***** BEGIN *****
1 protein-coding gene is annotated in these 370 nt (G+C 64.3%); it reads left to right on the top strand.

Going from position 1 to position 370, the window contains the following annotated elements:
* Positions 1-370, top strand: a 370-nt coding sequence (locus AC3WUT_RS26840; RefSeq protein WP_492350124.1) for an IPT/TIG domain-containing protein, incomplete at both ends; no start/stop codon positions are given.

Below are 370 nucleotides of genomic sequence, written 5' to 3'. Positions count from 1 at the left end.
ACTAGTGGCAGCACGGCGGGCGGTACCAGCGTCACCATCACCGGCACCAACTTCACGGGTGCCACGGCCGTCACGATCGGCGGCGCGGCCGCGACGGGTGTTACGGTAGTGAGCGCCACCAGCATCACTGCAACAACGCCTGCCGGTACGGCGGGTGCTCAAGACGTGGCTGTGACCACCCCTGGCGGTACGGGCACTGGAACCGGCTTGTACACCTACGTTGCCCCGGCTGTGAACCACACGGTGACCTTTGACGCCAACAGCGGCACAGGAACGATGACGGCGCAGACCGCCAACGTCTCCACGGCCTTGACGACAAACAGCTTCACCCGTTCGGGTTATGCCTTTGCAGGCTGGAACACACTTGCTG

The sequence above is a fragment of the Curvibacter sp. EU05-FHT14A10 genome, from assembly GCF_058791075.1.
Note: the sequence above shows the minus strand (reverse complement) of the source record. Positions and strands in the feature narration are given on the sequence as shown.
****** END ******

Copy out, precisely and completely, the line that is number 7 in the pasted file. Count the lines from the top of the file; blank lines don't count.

Note: the sequence above shows the minus strand (reverse complement) of the source record. Positions and strands in the feature narration are given on the sequence as shown.